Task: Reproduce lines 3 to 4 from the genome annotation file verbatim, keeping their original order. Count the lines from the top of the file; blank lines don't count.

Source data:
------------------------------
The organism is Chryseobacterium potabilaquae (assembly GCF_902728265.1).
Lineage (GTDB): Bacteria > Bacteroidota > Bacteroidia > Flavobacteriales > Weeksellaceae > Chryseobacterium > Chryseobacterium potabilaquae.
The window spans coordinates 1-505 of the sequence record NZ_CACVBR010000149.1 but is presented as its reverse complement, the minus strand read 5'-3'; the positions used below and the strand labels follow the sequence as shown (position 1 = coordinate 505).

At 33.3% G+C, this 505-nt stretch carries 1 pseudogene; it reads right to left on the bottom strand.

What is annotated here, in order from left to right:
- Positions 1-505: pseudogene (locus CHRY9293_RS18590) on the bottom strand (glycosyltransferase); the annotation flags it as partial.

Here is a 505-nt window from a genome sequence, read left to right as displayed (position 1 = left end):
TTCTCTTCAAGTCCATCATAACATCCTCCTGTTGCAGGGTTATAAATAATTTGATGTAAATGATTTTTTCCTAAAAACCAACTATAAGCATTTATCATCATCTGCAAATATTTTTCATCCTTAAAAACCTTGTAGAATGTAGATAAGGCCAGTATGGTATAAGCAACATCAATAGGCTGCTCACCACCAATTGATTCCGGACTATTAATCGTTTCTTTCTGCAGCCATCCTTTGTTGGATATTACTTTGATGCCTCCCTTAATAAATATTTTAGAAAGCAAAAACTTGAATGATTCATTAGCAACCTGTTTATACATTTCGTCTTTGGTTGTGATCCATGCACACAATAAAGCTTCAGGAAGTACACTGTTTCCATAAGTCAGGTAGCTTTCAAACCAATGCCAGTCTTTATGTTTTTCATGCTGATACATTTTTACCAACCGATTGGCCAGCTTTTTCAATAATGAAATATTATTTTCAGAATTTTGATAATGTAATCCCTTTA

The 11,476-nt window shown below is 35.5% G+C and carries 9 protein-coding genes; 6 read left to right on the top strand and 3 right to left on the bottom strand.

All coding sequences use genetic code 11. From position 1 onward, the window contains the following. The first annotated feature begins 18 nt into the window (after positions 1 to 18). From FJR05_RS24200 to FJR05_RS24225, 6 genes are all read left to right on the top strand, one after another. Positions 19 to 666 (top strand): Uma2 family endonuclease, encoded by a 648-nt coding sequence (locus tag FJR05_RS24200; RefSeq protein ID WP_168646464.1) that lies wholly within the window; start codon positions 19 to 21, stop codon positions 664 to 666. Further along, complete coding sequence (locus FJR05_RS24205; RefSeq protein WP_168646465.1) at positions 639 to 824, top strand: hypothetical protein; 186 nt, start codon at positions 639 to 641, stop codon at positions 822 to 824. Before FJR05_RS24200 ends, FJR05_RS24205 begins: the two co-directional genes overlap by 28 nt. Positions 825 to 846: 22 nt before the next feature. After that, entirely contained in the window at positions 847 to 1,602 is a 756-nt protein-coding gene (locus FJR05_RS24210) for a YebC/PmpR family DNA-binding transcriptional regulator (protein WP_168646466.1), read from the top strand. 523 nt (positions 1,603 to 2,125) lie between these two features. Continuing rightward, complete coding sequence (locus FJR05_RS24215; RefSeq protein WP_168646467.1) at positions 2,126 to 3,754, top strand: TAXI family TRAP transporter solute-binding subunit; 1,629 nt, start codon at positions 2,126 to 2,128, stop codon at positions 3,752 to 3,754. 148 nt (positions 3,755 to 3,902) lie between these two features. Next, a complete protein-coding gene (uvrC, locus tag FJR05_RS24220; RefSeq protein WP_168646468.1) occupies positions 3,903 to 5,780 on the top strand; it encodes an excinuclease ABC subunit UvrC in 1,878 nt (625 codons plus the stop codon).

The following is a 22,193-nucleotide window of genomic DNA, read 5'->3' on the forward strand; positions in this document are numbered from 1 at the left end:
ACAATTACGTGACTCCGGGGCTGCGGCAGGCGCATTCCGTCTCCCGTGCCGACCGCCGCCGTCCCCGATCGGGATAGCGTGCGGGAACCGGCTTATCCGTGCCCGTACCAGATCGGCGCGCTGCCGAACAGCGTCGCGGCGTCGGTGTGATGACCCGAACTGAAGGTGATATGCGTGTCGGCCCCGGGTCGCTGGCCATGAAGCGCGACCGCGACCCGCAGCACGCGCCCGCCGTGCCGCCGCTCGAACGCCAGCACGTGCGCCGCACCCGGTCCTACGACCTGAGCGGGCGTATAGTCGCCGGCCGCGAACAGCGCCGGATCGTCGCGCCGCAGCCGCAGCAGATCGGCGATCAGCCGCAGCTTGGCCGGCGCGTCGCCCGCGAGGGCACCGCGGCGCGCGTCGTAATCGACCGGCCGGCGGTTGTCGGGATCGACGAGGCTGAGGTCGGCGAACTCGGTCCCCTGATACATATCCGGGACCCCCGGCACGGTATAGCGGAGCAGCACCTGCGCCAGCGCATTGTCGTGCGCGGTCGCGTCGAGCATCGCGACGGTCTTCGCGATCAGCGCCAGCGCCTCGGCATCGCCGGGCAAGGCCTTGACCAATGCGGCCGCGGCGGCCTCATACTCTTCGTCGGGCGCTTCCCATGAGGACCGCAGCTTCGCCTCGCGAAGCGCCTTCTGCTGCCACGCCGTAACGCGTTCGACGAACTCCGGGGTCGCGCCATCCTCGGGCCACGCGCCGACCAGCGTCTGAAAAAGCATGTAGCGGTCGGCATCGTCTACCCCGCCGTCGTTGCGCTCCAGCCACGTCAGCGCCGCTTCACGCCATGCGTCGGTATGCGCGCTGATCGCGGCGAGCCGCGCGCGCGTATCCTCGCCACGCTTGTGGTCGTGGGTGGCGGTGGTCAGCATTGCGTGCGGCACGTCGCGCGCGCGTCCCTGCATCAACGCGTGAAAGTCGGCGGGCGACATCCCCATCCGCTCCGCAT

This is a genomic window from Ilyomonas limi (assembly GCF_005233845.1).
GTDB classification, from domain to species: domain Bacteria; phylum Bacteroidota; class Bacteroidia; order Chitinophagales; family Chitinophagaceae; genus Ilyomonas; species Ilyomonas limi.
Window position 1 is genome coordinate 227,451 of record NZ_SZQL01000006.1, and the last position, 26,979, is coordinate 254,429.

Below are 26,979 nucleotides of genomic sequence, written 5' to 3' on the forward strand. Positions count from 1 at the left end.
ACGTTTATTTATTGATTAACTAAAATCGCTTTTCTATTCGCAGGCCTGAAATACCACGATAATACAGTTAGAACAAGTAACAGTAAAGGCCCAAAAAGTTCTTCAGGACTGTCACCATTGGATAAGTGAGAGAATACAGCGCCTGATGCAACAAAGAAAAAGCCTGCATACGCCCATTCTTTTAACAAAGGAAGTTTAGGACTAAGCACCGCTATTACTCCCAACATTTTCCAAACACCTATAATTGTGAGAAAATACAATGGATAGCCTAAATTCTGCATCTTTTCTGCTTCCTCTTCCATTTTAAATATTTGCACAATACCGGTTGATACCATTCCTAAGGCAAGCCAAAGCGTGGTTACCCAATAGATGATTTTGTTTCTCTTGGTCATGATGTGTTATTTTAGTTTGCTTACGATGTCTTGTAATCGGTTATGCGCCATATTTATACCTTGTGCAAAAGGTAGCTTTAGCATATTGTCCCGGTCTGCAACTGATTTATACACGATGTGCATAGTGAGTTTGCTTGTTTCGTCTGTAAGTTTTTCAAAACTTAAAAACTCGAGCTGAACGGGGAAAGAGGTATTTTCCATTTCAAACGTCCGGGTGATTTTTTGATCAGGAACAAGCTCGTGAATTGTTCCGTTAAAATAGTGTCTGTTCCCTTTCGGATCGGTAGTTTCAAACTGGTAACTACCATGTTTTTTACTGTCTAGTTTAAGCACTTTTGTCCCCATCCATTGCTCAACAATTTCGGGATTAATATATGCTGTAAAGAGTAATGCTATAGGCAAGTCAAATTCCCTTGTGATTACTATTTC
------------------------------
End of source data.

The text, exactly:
The window spans coordinates 1-505 of the sequence record NZ_CACVBR010000149.1 but is presented as its reverse complement, the minus strand read 5'-3'; the positions used below and the strand labels follow the sequence as shown (position 1 = coordinate 505).

At 33.3% G+C, this 505-nt stretch carries 1 pseudogene; it reads right to left on the bottom strand.